The Moon Agreement and the Future of Lunar Governance in Africa

On July 20, 1969, Neil Armstrong and Buzz Aldrin became the first people to take steps on the surface of the moon. Apollo 11 became the first lunar landing mission consisting of the Saturn V SA-506 rocket. The mission launched on July 16, 1969, from the Kennedy Space Centre. The launch was undoubtedly a new frontier for all humankind and signalled a new era in the realm of human spaceflight and extra-planetary exploration. 

Over 50 years later and moon-faring interests have been renewed amongst both public and private stakeholders investing in near-term development and settlement on the lunar surface. While this development inspires awe, it also dredges recollections of a tumultuous history surrounding this extra-terrestrial entity. The first humans sent to the moon were a culmination of a competitive space race, and history has repeatedly shown that where new territories and conquests are concerned, often great injustice and exclusion occurs. Without adequate institutional oversight, history is set to repeat itself.  The global space sector seems oriented towards lunar exploration under the guise of global beneficiation of which Africa may be left behind.

Over the past few years, the African space industry has grown remarkably, especially as regards the satellite industry, which currently forms the largest market share of the USD7 billion space economy. Despite this, there are some outer space activities that Africa as a region is yet to explore. Only a few countries have active astronomy programmes, have expressed an interest in engaging in future human spaceflight missions, and even fewer have expressed interest in exploring the moon.

The prospects of going to the moon are indeed worth the hype. The moon presents many exciting engineering possibilities; for instance, testing technologies, flight capabilities, life support systems and exploration techniques for future missions. The lunar surface is also fertile ground for a host of various precious minerals and elements to be used both on Earth and on the moon, in a process commonly referred to as In Situ Resource Utilisation (ISRU). Asteroids, the moon, and other extra-planetary bodies present an immense opportunity for resource development in platinum group metals (iron, platinum etc.), rare earth elements (potassium, phosphorous) and water and ice, which is essential for manufacturing rocket propellants.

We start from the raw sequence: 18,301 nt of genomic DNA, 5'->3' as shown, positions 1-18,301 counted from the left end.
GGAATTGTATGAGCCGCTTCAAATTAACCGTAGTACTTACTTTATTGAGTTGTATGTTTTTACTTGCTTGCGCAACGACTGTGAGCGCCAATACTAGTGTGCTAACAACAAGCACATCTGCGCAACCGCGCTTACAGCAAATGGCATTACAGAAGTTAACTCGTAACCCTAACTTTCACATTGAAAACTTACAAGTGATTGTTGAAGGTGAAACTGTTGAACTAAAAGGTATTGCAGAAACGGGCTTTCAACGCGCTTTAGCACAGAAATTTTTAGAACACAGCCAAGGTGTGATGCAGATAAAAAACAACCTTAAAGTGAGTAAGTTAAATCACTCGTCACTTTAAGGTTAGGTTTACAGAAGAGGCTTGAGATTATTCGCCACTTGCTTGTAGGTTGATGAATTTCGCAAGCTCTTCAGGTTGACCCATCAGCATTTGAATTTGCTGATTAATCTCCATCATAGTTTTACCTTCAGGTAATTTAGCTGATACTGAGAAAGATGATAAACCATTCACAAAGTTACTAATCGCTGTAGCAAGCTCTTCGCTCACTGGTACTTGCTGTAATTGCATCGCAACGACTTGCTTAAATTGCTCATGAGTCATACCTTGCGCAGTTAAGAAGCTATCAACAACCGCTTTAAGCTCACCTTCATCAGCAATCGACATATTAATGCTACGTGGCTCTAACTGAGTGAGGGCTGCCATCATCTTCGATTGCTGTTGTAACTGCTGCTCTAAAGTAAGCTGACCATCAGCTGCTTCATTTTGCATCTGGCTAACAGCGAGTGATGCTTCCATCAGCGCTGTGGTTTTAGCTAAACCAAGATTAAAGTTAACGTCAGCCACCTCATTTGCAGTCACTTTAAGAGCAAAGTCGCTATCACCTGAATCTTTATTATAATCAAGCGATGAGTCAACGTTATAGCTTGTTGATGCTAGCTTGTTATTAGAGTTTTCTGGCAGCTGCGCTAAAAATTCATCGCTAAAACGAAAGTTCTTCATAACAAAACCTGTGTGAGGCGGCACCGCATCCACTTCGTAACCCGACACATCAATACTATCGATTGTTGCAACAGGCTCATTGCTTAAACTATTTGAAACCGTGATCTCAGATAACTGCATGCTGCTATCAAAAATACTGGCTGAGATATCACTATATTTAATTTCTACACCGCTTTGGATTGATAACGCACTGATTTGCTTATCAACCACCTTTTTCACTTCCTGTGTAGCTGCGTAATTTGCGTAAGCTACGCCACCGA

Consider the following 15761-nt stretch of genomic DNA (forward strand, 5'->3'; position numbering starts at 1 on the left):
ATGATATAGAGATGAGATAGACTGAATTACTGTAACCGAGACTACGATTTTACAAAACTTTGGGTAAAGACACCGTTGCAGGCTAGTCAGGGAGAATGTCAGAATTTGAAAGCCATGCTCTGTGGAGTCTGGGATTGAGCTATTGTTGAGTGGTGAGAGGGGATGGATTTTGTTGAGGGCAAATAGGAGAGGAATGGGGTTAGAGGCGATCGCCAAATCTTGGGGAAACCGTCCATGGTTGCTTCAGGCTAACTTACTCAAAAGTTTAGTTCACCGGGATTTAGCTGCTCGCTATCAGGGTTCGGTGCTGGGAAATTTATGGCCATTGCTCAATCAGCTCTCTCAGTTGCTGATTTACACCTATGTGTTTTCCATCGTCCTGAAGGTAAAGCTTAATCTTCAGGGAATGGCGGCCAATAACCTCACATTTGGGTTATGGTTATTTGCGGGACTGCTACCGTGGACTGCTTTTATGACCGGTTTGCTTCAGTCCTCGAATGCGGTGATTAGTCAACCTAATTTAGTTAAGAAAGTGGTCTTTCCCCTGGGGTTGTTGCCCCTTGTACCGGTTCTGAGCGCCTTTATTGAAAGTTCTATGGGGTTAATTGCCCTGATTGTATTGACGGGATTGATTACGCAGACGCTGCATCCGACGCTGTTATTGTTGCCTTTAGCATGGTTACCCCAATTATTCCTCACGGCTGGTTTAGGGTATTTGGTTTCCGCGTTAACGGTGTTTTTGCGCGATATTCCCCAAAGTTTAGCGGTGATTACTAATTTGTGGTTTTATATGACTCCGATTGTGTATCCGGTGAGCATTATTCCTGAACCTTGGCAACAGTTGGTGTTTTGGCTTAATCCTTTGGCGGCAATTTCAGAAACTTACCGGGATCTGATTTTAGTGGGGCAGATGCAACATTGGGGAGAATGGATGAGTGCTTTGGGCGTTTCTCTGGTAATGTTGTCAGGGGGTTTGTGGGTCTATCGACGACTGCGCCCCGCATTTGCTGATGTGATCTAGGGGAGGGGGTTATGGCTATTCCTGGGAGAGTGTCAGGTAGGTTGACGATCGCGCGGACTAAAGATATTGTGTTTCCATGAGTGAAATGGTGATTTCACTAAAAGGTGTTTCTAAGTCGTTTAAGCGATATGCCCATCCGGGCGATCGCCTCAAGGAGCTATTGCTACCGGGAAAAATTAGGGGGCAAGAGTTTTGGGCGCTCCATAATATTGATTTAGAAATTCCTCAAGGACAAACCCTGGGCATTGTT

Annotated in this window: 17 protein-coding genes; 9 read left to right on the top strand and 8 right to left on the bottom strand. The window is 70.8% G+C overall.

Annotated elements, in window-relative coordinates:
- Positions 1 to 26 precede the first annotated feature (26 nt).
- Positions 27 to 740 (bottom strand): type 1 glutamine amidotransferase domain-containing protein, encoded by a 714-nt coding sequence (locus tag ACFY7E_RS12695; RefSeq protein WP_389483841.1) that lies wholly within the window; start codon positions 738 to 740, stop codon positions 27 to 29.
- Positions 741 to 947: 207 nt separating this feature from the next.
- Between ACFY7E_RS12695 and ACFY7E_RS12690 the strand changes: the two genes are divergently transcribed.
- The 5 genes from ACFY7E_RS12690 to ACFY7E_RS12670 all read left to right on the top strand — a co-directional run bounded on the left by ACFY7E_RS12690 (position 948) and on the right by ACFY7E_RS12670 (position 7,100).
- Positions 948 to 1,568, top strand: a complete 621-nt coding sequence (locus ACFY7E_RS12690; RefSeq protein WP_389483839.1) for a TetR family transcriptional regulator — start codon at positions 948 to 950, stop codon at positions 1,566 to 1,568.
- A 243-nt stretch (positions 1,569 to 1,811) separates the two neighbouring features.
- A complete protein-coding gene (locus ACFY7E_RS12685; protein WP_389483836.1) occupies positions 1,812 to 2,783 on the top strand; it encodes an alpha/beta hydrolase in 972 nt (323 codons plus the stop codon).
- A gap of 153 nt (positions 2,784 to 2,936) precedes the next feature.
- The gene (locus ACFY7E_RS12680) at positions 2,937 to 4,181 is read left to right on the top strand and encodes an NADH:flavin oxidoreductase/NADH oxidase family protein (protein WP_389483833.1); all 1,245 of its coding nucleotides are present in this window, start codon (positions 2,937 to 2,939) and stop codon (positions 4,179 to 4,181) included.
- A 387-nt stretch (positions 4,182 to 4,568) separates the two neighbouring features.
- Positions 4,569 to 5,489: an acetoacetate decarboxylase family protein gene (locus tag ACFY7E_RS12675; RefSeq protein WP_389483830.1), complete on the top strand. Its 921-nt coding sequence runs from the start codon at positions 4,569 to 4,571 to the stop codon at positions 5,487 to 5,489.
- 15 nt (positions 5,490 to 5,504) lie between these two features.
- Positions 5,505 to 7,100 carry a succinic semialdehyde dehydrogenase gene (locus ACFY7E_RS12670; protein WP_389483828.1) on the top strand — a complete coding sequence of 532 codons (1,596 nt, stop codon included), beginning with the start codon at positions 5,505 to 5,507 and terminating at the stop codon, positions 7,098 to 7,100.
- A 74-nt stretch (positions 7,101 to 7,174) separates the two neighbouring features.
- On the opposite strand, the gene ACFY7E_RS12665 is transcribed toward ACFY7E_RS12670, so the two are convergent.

What makes Africa significant in this development is the extent to which future mining methods on the moon are reminiscent of those in situ resource utilisation techniques already employed on the continent. Africa is the mining capital of the world; it has the largest minerals industry. By all intents and purposes, any future extractive industry in outer space should rightly be steered by the successes and relative failures of the African mining industry. Africa is indeed at an advantage in terms of industry experience, with large infrastructural, regulatory and institutional systems that will prove beneficial in lunar mining activities. 

Exploration and resource utilisation on the lunar surface stands to be a lucrative extension of outer space activities. However, in exercising the freedom to use and explore outer space, Africa will still require its efforts to meet international muster. More African countries need to sign and ratify the Outer Space Treaty, Rescue Agreement, Moon Agreement, Liability Convention and Registration Convention. Also, certain treaties have been drafted and are positioned to address the new challenges that are likely to result from humankind’s return to the moon. These include:

  • The Hague Building Blocks for the Development of an International Framework on Space Resource Activities;
  • The Moon Village Principles on Best Practices for Sustainable Lunar Practices;
  • NASA’s Artemis Accords, and;
  • UNCOPUOS General Exchange of Views on Potential Legal Models for Activities in Exploration, Exploitation, and Utilisation of Space Resources.

These regulatory instruments are necessary for attempting to address issues likely to arise concerning resource extraction, planetary protection, lunar dust and safety zones. These legal documents indicate a desire to benefit from space activities in a manner that is peaceful, coordinated and sustainable. Treaties such as the Moon Agreement ensure that African states align themselves with visions of the moon that consider its significance as our planet’s immediate heavenly connection, deserving of respect and territorial integrity. 

Accordingly, Africa should set its eyes on receiving its equal beneficiation of any future gains obtained from going to the moon. As it currently stands, the African Space Strategy and Policy does not expressly make mention of any intention to exploit lunar resources. However, this is a policy point that will represent a vital component of any future space programme agenda in the coming years and is worth inclusion in forthcoming policy reviews. This will be a progressive step in space commercialisation, not only for the region, but each independent, and space-faring African nation, to fully realise its potential in this diverse and multi-resourceful sector. 


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